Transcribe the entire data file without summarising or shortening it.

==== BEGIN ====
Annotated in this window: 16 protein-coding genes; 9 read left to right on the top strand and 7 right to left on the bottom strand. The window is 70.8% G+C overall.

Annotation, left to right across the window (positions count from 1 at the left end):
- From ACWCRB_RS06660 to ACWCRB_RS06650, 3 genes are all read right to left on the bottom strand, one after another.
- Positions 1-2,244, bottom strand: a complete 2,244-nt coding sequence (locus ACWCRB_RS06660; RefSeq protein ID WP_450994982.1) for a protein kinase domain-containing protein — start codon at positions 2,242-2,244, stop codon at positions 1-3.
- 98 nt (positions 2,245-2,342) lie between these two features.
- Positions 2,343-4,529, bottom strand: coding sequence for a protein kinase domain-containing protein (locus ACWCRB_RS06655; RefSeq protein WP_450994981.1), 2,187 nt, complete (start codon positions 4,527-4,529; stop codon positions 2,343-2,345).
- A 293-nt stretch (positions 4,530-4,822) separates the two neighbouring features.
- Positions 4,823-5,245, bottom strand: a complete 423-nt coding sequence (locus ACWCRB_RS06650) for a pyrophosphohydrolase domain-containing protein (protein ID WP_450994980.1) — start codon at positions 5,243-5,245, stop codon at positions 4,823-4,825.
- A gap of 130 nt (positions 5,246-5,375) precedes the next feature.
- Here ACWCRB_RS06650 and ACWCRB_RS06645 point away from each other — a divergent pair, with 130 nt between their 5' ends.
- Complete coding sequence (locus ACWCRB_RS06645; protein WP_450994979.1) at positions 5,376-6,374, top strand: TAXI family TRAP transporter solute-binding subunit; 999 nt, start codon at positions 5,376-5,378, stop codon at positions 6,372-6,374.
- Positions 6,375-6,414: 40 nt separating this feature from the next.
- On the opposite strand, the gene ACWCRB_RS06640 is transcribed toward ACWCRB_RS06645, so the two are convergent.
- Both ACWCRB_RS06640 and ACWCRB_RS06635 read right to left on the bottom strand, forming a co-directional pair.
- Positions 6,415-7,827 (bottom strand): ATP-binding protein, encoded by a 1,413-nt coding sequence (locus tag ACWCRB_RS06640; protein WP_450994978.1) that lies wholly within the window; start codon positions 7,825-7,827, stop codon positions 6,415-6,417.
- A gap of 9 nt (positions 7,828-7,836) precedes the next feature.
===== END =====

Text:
Annotated in this window: 16 protein-coding genes; 9 read left to right on the top strand and 7 right to left on the bottom strand. The window is 70.8% G+C overall.

Annotation, left to right across the window (positions count from 1 at the left end):
- From ACWCRB_RS06660 to ACWCRB_RS06650, 3 genes are all read right to left on the bottom strand, one after another.
- Positions 1-2,244, bottom strand: a complete 2,244-nt coding sequence (locus ACWCRB_RS06660; RefSeq protein ID WP_450994982.1) for a protein kinase domain-containing protein — start codon at positions 2,242-2,244, stop codon at positions 1-3.
- 98 nt (positions 2,245-2,342) lie between these two features.
- Positions 2,343-4,529, bottom strand: coding sequence for a protein kinase domain-containing protein (locus ACWCRB_RS06655; RefSeq protein WP_450994981.1), 2,187 nt, complete (start codon positions 4,527-4,529; stop codon positions 2,343-2,345).
- A 293-nt stretch (positions 4,530-4,822) separates the two neighbouring features.
- Positions 4,823-5,245, bottom strand: a complete 423-nt coding sequence (locus ACWCRB_RS06650) for a pyrophosphohydrolase domain-containing protein (protein ID WP_450994980.1) — start codon at positions 5,243-5,245, stop codon at positions 4,823-4,825.
- A gap of 130 nt (positions 5,246-5,375) precedes the next feature.
- Here ACWCRB_RS06650 and ACWCRB_RS06645 point away from each other — a divergent pair, with 130 nt between their 5' ends.
- Complete coding sequence (locus ACWCRB_RS06645; protein WP_450994979.1) at positions 5,376-6,374, top strand: TAXI family TRAP transporter solute-binding subunit; 999 nt, start codon at positions 5,376-5,378, stop codon at positions 6,372-6,374.
- Positions 6,375-6,414: 40 nt separating this feature from the next.
- On the opposite strand, the gene ACWCRB_RS06640 is transcribed toward ACWCRB_RS06645, so the two are convergent.
- Both ACWCRB_RS06640 and ACWCRB_RS06635 read right to left on the bottom strand, forming a co-directional pair.
- Positions 6,415-7,827 (bottom strand): ATP-binding protein, encoded by a 1,413-nt coding sequence (locus tag ACWCRB_RS06640; protein WP_450994978.1) that lies wholly within the window; start codon positions 7,825-7,827, stop codon positions 6,415-6,417.
- A gap of 9 nt (positions 7,828-7,836) precedes the next feature.